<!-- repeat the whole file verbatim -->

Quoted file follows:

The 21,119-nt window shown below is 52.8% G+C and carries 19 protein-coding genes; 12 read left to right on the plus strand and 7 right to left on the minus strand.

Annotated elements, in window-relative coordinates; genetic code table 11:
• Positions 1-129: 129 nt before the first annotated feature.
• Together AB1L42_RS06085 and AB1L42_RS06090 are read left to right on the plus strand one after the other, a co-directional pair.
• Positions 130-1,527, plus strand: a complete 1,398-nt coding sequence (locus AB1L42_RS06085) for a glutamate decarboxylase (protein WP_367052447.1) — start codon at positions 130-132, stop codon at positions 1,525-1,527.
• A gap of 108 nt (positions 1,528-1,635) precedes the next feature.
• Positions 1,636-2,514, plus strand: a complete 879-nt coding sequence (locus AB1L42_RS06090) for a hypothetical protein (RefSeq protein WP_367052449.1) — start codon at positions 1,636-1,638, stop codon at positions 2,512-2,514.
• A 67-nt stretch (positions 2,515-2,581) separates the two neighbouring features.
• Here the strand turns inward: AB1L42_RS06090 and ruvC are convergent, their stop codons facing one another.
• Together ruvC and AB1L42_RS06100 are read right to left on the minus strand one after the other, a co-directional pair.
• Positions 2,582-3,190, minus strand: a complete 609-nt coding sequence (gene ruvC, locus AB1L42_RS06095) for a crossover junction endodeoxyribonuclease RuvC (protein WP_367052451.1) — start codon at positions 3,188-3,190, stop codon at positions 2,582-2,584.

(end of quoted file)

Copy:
The 21,119-nt window shown below is 52.8% G+C and carries 19 protein-coding genes; 12 read left to right on the plus strand and 7 right to left on the minus strand.

Annotated elements, in window-relative coordinates; genetic code table 11:
• Positions 1-129: 129 nt before the first annotated feature.
• Together AB1L42_RS06085 and AB1L42_RS06090 are read left to right on the plus strand one after the other, a co-directional pair.
• Positions 130-1,527, plus strand: a complete 1,398-nt coding sequence (locus AB1L42_RS06085) for a glutamate decarboxylase (protein WP_367052447.1) — start codon at positions 130-132, stop codon at positions 1,525-1,527.
• A gap of 108 nt (positions 1,528-1,635) precedes the next feature.
• Positions 1,636-2,514, plus strand: a complete 879-nt coding sequence (locus AB1L42_RS06090) for a hypothetical protein (RefSeq protein WP_367052449.1) — start codon at positions 1,636-1,638, stop codon at positions 2,512-2,514.
• A 67-nt stretch (positions 2,515-2,581) separates the two neighbouring features.
• Here the strand turns inward: AB1L42_RS06090 and ruvC are convergent, their stop codons facing one another.
• Together ruvC and AB1L42_RS06100 are read right to left on the minus strand one after the other, a co-directional pair.
• Positions 2,582-3,190, minus strand: a complete 609-nt coding sequence (gene ruvC, locus AB1L42_RS06095) for a crossover junction endodeoxyribonuclease RuvC (protein WP_367052451.1) — start codon at positions 3,188-3,190, stop codon at positions 2,582-2,584.